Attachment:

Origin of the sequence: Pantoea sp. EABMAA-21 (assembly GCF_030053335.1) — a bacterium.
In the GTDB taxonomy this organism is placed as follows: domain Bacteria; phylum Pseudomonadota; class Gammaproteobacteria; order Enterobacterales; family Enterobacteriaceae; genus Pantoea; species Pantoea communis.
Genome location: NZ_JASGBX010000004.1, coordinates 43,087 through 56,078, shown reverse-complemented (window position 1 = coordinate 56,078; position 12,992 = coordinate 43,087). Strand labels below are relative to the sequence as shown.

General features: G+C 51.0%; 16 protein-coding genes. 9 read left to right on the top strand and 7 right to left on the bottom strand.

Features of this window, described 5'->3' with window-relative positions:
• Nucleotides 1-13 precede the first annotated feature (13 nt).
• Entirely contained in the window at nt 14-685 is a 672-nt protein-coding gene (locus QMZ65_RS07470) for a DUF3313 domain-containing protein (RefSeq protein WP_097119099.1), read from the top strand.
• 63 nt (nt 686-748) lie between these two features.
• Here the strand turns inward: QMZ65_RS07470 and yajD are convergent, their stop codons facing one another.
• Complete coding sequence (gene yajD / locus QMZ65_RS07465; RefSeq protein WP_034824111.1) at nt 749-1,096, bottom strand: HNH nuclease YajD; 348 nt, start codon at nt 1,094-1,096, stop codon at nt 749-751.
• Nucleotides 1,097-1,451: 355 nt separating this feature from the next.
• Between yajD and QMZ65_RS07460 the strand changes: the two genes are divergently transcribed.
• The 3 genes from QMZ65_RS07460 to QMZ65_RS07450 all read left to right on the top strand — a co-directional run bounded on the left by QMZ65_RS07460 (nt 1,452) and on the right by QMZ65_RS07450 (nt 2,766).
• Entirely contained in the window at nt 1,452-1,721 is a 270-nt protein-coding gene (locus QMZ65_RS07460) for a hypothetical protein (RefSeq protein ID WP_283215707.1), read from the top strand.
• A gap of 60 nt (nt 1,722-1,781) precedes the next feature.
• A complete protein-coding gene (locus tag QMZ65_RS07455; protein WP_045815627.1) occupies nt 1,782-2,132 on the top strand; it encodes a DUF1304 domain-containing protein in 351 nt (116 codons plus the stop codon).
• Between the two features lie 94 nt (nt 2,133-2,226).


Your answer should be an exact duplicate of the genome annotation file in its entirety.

Origin of the sequence: Pantoea sp. EABMAA-21 (assembly GCF_030053335.1) — a bacterium.
In the GTDB taxonomy this organism is placed as follows: domain Bacteria; phylum Pseudomonadota; class Gammaproteobacteria; order Enterobacterales; family Enterobacteriaceae; genus Pantoea; species Pantoea communis.
Genome location: NZ_JASGBX010000004.1, coordinates 43,087 through 56,078, shown reverse-complemented (window position 1 = coordinate 56,078; position 12,992 = coordinate 43,087). Strand labels below are relative to the sequence as shown.

General features: G+C 51.0%; 16 protein-coding genes. 9 read left to right on the top strand and 7 right to left on the bottom strand.

Features of this window, described 5'->3' with window-relative positions:
• Nucleotides 1-13 precede the first annotated feature (13 nt).
• Entirely contained in the window at nt 14-685 is a 672-nt protein-coding gene (locus QMZ65_RS07470) for a DUF3313 domain-containing protein (RefSeq protein WP_097119099.1), read from the top strand.
• 63 nt (nt 686-748) lie between these two features.
• Here the strand turns inward: QMZ65_RS07470 and yajD are convergent, their stop codons facing one another.
• Complete coding sequence (gene yajD / locus QMZ65_RS07465; RefSeq protein WP_034824111.1) at nt 749-1,096, bottom strand: HNH nuclease YajD; 348 nt, start codon at nt 1,094-1,096, stop codon at nt 749-751.
• Nucleotides 1,097-1,451: 355 nt separating this feature from the next.
• Between yajD and QMZ65_RS07460 the strand changes: the two genes are divergently transcribed.
• The 3 genes from QMZ65_RS07460 to QMZ65_RS07450 all read left to right on the top strand — a co-directional run bounded on the left by QMZ65_RS07460 (nt 1,452) and on the right by QMZ65_RS07450 (nt 2,766).
• Entirely contained in the window at nt 1,452-1,721 is a 270-nt protein-coding gene (locus QMZ65_RS07460) for a hypothetical protein (RefSeq protein ID WP_283215707.1), read from the top strand.
• A gap of 60 nt (nt 1,722-1,781) precedes the next feature.
• A complete protein-coding gene (locus tag QMZ65_RS07455; protein WP_045815627.1) occupies nt 1,782-2,132 on the top strand; it encodes a DUF1304 domain-containing protein in 351 nt (116 codons plus the stop codon).
• Between the two features lie 94 nt (nt 2,133-2,226).